Bus counter is a "great unknown"??? And yet again "all alone". It's like signing a paper "I cannot do anything without my mommy".I had stepped out into the great unknown all alone.
You could do what??? Aske her in English??? Wow...I still could not remember my rehearsed phrase, but luckily for me the French woman at the desk spoke English. Upon hearing her welcoming “Hello” spoken with a thick French accent, I knew I could do this.
Once in a life time opportunity???.. Hmmmmm I mean trip to moon could qualify as a once in a lifetime opportumity.The semester I spent in Aix-en-Provence may very well be the most rewarding experience of my life. While studying French and Political Science in France for three months, I was awarded a once in a lifetime opportunity to travel throughout Europe.
None was the greatest.Most people in my family have never traveled outside of Tennessee let alone outside of the States. I knew I had to make the most of this time, seeing and learning as much as I could. Though I got to see the Eiffel Tower in Paris, the Royal Palace in Madrid, Buckingham Palace in London, and even the souqs of Morocco, none of these trips or experiences were my greatest.
Yeah, I probably should have told you in the beginning, but, according to one law book. Anna something I believe wrote it. Well, according to it, never write you PS about your travel experiences in Europe. Well, Now you are making it worse, by having this laundry list. It might impress somebode in rural Georgia, but adcomms are savvier then that.
Wow, thats just sad.My greatest experiences in Europe took place in the small town of Aix-en-Provence, every day. The 100 days I spent living in this town taught me more about myself than my 20 years on Earth.
I often say that going to Vanderbilt took me out of my environment, but truthfully Vanderbilt feels just like home compared to Aix.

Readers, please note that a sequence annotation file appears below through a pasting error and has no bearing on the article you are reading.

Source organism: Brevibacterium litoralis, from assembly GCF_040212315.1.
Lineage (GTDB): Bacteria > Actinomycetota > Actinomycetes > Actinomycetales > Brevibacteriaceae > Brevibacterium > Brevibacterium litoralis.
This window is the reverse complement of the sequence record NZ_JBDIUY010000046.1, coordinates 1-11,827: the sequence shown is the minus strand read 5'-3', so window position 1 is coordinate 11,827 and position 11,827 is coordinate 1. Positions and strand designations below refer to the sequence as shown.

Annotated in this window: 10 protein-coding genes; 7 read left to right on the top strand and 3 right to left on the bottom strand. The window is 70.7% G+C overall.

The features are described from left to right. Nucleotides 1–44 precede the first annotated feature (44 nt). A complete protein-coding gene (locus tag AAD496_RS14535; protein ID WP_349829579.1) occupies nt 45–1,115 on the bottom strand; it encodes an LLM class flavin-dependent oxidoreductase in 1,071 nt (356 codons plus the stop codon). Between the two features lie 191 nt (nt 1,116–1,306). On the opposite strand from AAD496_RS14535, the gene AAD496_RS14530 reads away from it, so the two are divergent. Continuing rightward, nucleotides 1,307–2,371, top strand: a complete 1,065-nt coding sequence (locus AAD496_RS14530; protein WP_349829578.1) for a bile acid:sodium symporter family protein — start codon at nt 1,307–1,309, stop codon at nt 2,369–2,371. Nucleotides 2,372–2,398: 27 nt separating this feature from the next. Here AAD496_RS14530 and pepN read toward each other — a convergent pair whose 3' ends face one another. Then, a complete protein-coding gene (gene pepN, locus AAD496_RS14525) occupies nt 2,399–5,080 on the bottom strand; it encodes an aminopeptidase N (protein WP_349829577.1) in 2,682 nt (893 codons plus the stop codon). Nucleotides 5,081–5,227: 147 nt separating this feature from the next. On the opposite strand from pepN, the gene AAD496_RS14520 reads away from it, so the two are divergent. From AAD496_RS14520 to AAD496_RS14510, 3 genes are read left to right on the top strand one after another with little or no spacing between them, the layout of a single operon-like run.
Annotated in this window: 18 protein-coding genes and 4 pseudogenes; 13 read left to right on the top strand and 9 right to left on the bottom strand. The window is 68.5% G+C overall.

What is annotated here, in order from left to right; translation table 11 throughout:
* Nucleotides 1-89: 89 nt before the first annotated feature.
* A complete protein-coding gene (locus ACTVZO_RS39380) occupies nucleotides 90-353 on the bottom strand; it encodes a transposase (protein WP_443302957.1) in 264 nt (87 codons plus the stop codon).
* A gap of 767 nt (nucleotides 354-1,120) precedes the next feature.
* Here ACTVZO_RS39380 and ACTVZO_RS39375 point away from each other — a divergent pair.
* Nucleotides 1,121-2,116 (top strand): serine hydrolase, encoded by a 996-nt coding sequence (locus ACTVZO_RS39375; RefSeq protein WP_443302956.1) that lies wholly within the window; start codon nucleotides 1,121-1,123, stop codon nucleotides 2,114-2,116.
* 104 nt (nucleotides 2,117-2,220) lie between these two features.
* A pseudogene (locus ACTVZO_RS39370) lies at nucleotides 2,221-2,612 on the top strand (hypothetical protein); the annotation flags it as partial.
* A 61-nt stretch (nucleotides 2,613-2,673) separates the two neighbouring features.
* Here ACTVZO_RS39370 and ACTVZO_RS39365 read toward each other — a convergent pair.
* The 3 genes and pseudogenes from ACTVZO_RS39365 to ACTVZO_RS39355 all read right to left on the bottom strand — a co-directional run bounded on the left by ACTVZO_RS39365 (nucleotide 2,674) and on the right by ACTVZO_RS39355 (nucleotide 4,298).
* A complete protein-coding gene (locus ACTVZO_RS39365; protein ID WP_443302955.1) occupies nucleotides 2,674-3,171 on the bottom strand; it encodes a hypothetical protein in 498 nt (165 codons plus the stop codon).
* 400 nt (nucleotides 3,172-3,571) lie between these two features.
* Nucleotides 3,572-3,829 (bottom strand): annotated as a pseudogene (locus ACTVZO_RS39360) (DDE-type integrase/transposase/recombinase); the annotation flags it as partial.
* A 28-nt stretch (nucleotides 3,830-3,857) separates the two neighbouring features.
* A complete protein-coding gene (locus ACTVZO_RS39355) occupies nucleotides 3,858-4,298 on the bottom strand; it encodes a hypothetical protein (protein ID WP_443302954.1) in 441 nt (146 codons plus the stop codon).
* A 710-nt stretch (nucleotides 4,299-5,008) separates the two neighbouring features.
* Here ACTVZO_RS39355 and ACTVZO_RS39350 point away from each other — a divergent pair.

"truthfully" here is a dangling modifier.
Everyday was a learning experience whether I was going to the boulangerie (bakery)
For god's sake you were studing french for 6 (six) years.or attempting to get a French library card. I learned that I could survive in an unfamiliar place even with a language barrier.
I also learned to enjoy my time alone. In the US, I was constantly with friends and family, the computer, my cell phone, and the television.Quite a nasty list. I would put something like a book.the computer, my cell phone, and the television
Translation: "I am not that social".In France, I had ample alone time to reflect what I wanted to do with my life.
No resumes please in PS. Especially bragging about A's from high school. No good. Plus "Law School. Law Firm. United Nations. Retirement"I have always had a plan. Graduate with Honors at the top of my class at Craigmont High School. Check. Vanderbilt. Check. Law School. Law Firm. United Nations. Retirement.
I mean "Law firm"??? "United nations"???.. What the hell are you talking about. Seems like you have no idea about real wiorld.
So, you decided to go to law out of boredom and loneliness. You will be competing with people that had stronger reasons.It was in these moments alone in France walking down the cobblestone streets or just staring out of my fourth floor apartment window that I truly decided that law school was really what I wanted.